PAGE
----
Cleveron Unveils Remote Delivery Vehicle

Semi-autonomous fleet for local delivery piloted off-site
Photograph courtesy Cleveron

Cleveron, the Estonian tech company that has developed products built to store and robotically distribute e-commerce orders for customer pickup, has now developed a product to autonomously deliver them.

The new solution, called the Cleveron 701, is a semi-autonomous, remote-controlled electric delivery vehicle similar in some ways to the Tortoise vehicle now testing home delivery in Northern California for Albertsons Cos. Cleveron said its initial units are being piloted in Estonia now, and anticipates it can begin mass production in 2023.

“With our new driverless semi-autonomous vehicle, we are enabling retailers and logistics companies to solve complex and costly last-mile delivery challenges while satisfying consumer demand for same day, and in some cases, same hour deliveries,” Cleveron CEO Arno Kütt said in a release. “Since Cleveron received the first license in Europe to test drive an unmanned vehicle on the streets of Estonia last year without restrictions, we have been amazed at how easily Cleveron 701 has become an organic part of the city life. What’s more, consumers can get groceries, parcels, restaurant deliveries or even ice cream from an environmentally friendly delivery robot.”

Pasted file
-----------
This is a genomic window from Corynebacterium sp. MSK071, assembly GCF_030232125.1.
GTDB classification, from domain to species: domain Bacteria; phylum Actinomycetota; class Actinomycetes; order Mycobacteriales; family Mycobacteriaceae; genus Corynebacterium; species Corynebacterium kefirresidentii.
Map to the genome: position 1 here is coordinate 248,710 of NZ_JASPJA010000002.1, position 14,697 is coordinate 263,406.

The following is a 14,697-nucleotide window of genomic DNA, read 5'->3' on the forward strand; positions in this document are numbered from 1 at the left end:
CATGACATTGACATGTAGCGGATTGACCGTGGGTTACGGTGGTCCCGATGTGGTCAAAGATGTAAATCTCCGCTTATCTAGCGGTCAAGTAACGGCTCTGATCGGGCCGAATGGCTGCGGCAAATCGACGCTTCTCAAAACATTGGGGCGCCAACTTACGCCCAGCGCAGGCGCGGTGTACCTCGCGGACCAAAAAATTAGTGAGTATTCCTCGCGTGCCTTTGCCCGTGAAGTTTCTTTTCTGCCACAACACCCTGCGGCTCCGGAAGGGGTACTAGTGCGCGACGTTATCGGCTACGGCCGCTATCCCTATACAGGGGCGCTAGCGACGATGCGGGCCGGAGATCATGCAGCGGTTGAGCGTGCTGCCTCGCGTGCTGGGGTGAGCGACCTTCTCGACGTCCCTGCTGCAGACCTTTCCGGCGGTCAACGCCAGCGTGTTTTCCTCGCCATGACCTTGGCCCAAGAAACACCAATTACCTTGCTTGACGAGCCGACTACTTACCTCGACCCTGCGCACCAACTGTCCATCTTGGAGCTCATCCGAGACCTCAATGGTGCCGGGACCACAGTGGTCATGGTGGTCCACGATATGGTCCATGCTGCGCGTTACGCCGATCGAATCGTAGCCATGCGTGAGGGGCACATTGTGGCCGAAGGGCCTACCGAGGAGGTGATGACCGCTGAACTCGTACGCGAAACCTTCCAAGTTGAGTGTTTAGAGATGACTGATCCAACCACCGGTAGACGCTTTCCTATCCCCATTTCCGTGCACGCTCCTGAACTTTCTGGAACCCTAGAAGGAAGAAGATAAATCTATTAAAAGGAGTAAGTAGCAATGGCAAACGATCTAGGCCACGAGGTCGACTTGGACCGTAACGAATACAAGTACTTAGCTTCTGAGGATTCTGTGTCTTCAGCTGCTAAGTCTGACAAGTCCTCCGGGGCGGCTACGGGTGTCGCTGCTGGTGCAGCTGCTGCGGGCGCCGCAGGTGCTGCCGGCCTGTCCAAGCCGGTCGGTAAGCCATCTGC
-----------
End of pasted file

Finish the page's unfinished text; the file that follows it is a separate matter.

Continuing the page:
Unlike fully self-driving vehicles, the 701 is piloted by a remote driver watching a live feed from on-board cameras in a style not unlike a video game like Mario Kart: This practice is potentially more efficient and environmentally friendly than traditional driver fleets and is seen as a faster way to achieve autonomous delivery capabilities for appropriate orders while communities wrestle with complex regulations and safety concerns around fully driverless vehicles.

Cleveron said the 701 would drive in low-traffic areas, such as suburbs, to deliver goods within a 15- to 30-minute driving range of a retailer, fulfillment center or a dark store. It can travel up 30 miles per hour and has a load capacity of about 500 pounds. The unit can be modified to operate as a grocery delivery vehicle with temperature-controlled compartments, but could also serve as a high-tech coffee robot or ice-cream truck, Cleveron said in a release.

U.S. consumers are familiar with Cleveron as the creator of the “Rapunzel” pickup towers deployed in Walmart Supercenters. These units—compared to giant orange vending machines—store and distribute e-commerce orders that consumers can self-retrieve in stores with using an electronic code and without requiring assistance from store employees, helping stores efficiently do double duty as omnichannel pickup sites. Cleveron is also behind a number of automated pickup lockers being utilized as self-service click-and-collect points by retailers such as Albertsons’ Jewel-Osco brand.


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